Schedule helps keep team focused

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By BOB LABRIOLA
Steelers.com 

All of a sudden, it's an advantage. It sure didn't look that way in early April, but that's the way it's turning out in mid-December.
 
When the NFL announced its 2008 season schedule, the one assigned to the Steelers looked like a killer. Only two of the teams on it – Baltimore and Cincinnati – had finished below .500 the previous season, and the only team among their 10 non-division opponents to miss the playoffs was the 8-8 Houston Texans.
 
Some wise guys predicted the AFC North champion in 2008 would be lucky to finish above .500, and more than a few of the national media responded to the Steelers schedule by picking the Cleveland Browns to win the division.
 
From the day the schedule was released, Coach Mike Tomlin refused to take part in any discussions about the degree of difficulty; instead, he chose to file the schedule under the same category as injuries and the weather and the other things that are out of his control.
 
But as the Steelers take an 11-3 record to Tennessee for a game against the AFC-leading Titans, the schedule might have been something working in their favor.
 
Defeating the New England Patriots was something the Steelers had been able to do only once since Bill Belichick became that team's coach, and doing it so convincingly on the road had to be an emotional high. But there was no time to savor it, because the next opponent was the Dallas Cowboys.
 
Beating the Cowboys in the final two minutes was such an emotional high that it could be expected a team would suffer a letdown the next weekend. Not so when the next weekend held a game against the Baltimore Ravens.
 
Certainly, there is the possibility of a letdown after successive wins over the Patriots, Cowboys and Ravens, but not so when the upcoming weekend holds a game against the Titans, currently the owners of the best record in football.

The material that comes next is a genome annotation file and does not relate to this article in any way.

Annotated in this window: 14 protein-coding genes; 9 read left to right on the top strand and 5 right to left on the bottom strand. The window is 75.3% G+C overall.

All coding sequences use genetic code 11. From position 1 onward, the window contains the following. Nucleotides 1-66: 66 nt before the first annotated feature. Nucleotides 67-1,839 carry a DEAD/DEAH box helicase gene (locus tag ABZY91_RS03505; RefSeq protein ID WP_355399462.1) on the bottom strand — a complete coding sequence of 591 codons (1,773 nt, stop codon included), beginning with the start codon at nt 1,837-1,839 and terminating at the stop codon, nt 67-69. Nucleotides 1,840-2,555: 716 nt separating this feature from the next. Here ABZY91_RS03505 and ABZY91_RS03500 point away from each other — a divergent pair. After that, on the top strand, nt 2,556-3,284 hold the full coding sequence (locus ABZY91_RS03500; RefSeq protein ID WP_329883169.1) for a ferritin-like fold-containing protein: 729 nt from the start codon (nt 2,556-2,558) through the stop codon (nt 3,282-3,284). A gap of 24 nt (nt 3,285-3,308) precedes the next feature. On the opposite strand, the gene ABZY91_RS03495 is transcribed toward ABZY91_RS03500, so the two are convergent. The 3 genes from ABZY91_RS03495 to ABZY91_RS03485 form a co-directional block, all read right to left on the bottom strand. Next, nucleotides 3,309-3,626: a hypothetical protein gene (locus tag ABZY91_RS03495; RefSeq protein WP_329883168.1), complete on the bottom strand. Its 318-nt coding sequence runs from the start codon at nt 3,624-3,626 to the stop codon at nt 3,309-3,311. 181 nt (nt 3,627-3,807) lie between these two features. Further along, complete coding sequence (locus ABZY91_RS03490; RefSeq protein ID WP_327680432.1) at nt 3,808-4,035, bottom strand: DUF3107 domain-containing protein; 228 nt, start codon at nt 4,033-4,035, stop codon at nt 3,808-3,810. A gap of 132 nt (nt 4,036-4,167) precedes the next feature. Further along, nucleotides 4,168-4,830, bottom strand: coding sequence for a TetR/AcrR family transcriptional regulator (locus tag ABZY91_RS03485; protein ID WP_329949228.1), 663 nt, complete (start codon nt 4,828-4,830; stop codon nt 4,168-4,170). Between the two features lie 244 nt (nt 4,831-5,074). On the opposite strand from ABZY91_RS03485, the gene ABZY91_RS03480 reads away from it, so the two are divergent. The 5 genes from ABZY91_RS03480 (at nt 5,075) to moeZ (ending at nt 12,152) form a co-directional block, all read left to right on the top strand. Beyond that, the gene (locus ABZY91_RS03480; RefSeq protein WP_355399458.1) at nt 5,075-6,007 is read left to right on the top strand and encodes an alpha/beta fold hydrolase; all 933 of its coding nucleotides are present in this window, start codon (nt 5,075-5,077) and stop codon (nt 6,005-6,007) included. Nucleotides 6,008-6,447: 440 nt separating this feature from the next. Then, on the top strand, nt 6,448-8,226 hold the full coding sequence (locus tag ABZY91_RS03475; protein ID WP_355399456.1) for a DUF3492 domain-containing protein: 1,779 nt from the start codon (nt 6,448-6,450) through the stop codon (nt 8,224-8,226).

"That is one of the things that we have talked quite a bit about and focused quite a bit about through all of this," said Tomlin. "Ultimately we will be measured by how we deal with success. Our ability to stay humble and grounded is going to be critical. I think we have done that. I think that has been helped by, after each one of those wins, we have been faced with another steep challenge.
 
"That comes this week in the form of the Tennessee Titans. It's easy to get your feet back on the ground. Just turn that tape on and watch our opponent this week, and you will quickly realize that we have a tall order in front of us."
 
The win over the Ravens was one over a hated rival and it also clinched the AFC North Division title for the Steelers – the second in Tomlin's two seasons as the team's coach and the 19th for the franchise since the 1970 merger – but this game against the Titans brings a tangible carrot with it as well.
 
If the Steelers defeat the Titans and then close the season with a win at home against the Cleveland Browns, they would earn the top seed in the AFC playoffs and ensure that each of their conference postseason games would be played at Heinz Field.
 
But even that wasn't enough to get Tomlin to adjust his stance on the matter of the schedule.
 
"You know how we approach it. This is a big game because it is the next one," said Tomlin. "It happens to be the team that is in the pole position in the AFC, and it is at their place. All of those things make your hair stand up as you prepare. We will do that and hopefully we will do well enough to win."

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